Brain-based Approaches to Leadership: a Neuroscientific Perspective
The Quarterly 2014
This article was written by Dr Susan Keam, derived from material presented by Dr Paul Mohapel on the 2nd of June 2013 for the WFMM Annual Conference. A recording of the conference can be found on the WFMM website here
Why a neuroscientific perspective?
The brain has a lot to teach us about leadership. Understanding how our brain is put together gives us insights into why we react, how we think and enables us to have self-awareness and effectively manage ourselves. If we can’t lead ourselves, we are unlikely to be able to lead others effectively. Leadership is essentially a social activity, based on interactions, so understanding how social part of our brain works also helps us to be more effective as leaders. The brain is able to “rewire” itself in response to interactions with others, so our leadership style and behaviour can have a permanent impact on ourselves and others.
Understanding brain styles…
From a neuroscientific perspective we have three “brain styles” controlling us - the body (controls heart rate, blood supply and flight or fight response); the emotions (generates feelings, pleasure; reward or punishment) and thinking (memory, language, cognition; inhibition, foresight, planning). All three parts of the brain are interconnected, and there is a constant tension between the limbic (emotional) brain and neocortical (thinking) brain.
Engaging with each other physically changes our brains, in either a healthy or damaging way. As leadership is inherently social, and our brains contain the most advanced social circuitry, changes that happen in each “brain” have an impact on how we interact with others, and our leadership.
…and brain roles
Within the limbic brain, the amygdala is the emotional centre. It is our irrational mind, and is programmed early in life. It generates feelings of fear and anger and “defend” and “display” behaviours. The amygdala is triggered by stress and negative emotions generated by other people. Prolonged exposure to stress may lead to physical changes in the brain and the development of anxiety disorder. In contrast, positive emotions generally enhance our ability to think and excel in performance.
The prefrontal cortex, which is the central information hub (“the conductor of the orchestra”), pays attention to detail, plans, organises and makes decisions, allows us to make choices and recognises, experiences and expresses emotions. It is reprogrammable (based on our experiences),and has the capacity to reflect, visualise, discipline, judge and connect with others. These five factors have a big impact on our ability to be effective leaders. We need to be aware that stress has a negative impact on the quality of thinking, and that multi-tasking can overwhelm the brain, and over time this leads to inefficiency and supressed activity.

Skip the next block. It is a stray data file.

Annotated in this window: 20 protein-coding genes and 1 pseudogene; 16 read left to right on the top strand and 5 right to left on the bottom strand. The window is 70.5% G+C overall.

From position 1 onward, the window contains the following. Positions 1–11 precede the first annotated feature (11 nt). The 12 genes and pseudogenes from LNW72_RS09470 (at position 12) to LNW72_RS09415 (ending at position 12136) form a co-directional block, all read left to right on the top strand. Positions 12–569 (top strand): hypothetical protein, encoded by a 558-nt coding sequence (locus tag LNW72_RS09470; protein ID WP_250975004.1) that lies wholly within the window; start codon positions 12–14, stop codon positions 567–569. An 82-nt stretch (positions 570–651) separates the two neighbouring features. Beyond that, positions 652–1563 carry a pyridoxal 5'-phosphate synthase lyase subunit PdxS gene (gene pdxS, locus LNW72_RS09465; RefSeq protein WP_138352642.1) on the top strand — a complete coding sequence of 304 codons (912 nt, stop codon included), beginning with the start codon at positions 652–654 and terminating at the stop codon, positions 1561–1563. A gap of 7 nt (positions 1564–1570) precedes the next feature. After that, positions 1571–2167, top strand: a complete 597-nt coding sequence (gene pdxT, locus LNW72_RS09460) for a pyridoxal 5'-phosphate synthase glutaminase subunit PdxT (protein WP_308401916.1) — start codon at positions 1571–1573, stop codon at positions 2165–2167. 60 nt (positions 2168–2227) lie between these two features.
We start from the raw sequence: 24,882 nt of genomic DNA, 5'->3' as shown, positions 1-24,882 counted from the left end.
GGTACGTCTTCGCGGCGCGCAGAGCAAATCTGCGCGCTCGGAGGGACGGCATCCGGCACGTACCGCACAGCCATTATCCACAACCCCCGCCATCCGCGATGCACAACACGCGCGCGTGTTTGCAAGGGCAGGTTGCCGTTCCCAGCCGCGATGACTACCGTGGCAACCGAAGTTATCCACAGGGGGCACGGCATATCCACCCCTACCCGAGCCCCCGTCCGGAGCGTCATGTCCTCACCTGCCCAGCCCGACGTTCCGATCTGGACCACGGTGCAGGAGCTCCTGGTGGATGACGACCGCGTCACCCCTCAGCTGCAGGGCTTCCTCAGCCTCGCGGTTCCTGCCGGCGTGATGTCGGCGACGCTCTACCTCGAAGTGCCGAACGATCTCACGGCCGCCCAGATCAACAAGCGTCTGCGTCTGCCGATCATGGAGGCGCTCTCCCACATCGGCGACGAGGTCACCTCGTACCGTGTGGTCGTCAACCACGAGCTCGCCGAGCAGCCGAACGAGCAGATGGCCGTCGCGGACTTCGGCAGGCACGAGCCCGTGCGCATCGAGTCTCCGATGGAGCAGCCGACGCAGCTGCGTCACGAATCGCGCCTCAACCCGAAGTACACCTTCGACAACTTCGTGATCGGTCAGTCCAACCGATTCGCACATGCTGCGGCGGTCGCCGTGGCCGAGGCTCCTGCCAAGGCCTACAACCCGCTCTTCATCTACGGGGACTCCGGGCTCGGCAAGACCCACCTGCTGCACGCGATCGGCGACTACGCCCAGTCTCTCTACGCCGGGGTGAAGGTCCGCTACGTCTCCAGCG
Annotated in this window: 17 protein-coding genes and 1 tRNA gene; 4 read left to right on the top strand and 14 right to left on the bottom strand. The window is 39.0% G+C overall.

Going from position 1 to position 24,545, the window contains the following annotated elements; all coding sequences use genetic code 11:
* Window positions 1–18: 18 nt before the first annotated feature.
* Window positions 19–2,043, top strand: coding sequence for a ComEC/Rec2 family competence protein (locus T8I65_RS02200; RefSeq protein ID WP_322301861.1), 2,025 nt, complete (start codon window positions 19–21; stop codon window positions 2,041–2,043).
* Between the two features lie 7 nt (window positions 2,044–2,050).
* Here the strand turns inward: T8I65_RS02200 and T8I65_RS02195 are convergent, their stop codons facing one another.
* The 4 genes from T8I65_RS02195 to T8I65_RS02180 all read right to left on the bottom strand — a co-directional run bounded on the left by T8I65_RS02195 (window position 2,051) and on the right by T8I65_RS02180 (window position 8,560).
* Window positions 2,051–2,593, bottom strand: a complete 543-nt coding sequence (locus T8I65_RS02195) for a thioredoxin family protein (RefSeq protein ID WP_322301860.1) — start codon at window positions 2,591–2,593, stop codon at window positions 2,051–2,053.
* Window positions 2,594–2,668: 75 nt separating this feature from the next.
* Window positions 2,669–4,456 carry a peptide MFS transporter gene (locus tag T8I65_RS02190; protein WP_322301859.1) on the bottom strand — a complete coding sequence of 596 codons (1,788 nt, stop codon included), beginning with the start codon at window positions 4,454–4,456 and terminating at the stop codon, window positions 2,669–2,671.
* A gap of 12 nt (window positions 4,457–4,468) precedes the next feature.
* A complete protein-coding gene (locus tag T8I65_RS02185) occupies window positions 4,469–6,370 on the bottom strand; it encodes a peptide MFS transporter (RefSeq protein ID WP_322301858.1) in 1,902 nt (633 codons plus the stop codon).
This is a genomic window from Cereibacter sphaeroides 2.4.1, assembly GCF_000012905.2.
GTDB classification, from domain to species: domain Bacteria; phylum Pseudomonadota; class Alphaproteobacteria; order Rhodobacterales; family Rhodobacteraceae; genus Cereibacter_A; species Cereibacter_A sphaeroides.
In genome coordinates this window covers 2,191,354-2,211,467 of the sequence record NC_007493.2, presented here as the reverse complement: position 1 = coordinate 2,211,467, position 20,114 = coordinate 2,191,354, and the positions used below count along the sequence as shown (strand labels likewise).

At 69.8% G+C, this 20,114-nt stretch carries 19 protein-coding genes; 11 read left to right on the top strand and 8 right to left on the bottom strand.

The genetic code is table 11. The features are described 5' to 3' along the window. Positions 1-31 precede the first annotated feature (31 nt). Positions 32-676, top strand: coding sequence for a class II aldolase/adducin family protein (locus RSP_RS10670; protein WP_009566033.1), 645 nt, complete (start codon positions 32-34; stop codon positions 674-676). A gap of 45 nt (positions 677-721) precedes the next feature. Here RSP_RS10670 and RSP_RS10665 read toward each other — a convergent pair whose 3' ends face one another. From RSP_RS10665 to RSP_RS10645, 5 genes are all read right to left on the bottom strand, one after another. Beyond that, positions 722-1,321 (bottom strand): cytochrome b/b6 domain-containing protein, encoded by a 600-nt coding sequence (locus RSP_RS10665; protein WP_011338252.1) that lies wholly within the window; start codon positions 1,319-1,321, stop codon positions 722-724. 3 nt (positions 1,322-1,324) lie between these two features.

Good decisions require the thinking (cingulate [ethical consequences] and medial prefrontal [social implications] cortex) and emotional (amygdala [fear and emotion]) “brains” to work together.
The Neuroleadership Continuum
The three brain styles (body, emotional and thinking) can be reflected in the neuroleadership continuum and are associated with different personality types, ranging from sociopath (dehumanizing, reactive, low empathy) to mindful (sustained attention, in the moment, non-reactive, non-judgemental, open emotionality) and leadership styles (domination [commanding and pacesetting], drive [incentives, rewards/punishments] and transforming [visionary, coaching]).
From time to time leaders need to do a reality check to ensure they are not slipping into leadership sociopathy (i.e. dehumanising others, losing empathy towards them, excessive rationalising of behaviour towards others, and becoming reactive to situations/behaviours).
The key to effective, higher order brain leadership is developing and maintaining a connection between thinking and emotions, but focusing more on using the thinking (prefrontal cortex) than on the emotional (amygdala) part of the brain. Leadership starts with each of us, and the better our understanding we have of how we work, the better leader we can become.
Professor Paul Mohapel
The Royal Australasian College of Medical Administrators
Professor Paul Mohapel, , p671